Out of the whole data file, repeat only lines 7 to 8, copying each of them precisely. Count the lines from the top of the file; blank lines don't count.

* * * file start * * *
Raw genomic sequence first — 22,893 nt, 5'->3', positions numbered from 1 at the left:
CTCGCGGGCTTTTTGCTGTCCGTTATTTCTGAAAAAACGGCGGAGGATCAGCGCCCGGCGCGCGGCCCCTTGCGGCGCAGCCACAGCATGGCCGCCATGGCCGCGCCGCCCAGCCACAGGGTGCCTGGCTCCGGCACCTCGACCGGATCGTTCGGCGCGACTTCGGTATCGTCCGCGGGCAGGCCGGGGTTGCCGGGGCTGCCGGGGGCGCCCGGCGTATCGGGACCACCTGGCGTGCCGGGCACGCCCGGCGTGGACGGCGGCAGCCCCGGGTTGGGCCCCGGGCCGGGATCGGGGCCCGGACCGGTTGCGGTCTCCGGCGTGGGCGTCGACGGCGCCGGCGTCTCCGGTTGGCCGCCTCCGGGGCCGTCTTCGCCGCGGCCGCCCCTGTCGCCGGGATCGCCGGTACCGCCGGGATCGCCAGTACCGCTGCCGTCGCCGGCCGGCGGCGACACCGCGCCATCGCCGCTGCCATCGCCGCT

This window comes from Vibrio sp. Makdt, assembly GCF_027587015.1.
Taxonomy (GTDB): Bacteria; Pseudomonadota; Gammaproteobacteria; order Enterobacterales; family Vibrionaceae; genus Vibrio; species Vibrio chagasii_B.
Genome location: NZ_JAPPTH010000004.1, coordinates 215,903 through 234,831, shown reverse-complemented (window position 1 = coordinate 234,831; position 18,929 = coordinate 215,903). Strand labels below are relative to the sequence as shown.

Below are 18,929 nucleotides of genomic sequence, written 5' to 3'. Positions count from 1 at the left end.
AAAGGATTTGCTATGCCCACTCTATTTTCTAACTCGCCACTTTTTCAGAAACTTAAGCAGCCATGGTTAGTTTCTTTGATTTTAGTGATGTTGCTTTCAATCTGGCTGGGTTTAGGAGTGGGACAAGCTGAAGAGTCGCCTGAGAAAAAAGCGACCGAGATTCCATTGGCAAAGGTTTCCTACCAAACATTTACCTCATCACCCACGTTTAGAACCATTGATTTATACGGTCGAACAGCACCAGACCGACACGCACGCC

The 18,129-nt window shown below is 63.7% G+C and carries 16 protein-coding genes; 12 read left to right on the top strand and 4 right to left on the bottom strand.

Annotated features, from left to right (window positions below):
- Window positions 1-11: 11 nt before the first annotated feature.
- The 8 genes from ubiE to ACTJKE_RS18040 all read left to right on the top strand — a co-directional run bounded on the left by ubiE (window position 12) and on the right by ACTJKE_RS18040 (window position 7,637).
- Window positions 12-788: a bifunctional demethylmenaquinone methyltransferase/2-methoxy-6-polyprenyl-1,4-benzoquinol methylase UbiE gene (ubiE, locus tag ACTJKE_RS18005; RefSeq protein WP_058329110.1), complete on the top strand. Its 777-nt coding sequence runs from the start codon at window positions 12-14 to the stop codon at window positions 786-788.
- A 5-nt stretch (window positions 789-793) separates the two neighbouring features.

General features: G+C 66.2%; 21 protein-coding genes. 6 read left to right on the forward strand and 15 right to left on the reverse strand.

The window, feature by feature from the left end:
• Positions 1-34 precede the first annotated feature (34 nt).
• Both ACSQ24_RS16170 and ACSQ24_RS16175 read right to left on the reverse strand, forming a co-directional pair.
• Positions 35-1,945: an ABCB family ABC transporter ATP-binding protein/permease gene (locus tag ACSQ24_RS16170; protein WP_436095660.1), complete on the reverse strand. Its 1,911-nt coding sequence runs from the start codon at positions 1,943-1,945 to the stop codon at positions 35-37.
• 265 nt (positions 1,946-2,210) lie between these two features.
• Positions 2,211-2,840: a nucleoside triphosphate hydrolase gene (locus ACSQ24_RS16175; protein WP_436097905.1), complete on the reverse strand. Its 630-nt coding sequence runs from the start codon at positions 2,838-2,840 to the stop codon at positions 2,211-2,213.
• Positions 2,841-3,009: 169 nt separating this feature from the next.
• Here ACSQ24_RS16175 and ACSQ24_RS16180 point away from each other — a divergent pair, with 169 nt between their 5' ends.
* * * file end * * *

AAAGGATTTGCTATGCCCACTCTATTTTCTAACTCGCCACTTTTTCAGAAACTTAAGCAGCCATGGTTAGTTTCTTTGATTTTAGTGATGTTGCTTTCAATCTGGCTGGGTTTAGGAGTGGGACAAGCTGAAGAGTCGCCTGAGAAAAAAGCGACCGAGATTCCATTGGCAAAGGTTTCCTACCAAACATTTACCTCATCACCCACGTTTAGAACCATTGATTTATACGGTCGAACAGCACCAGACCGACACGCACGCC

The 18,129-nt window shown below is 63.7% G+C and carries 16 protein-coding genes; 12 read left to right on the top strand and 4 right to left on the bottom strand.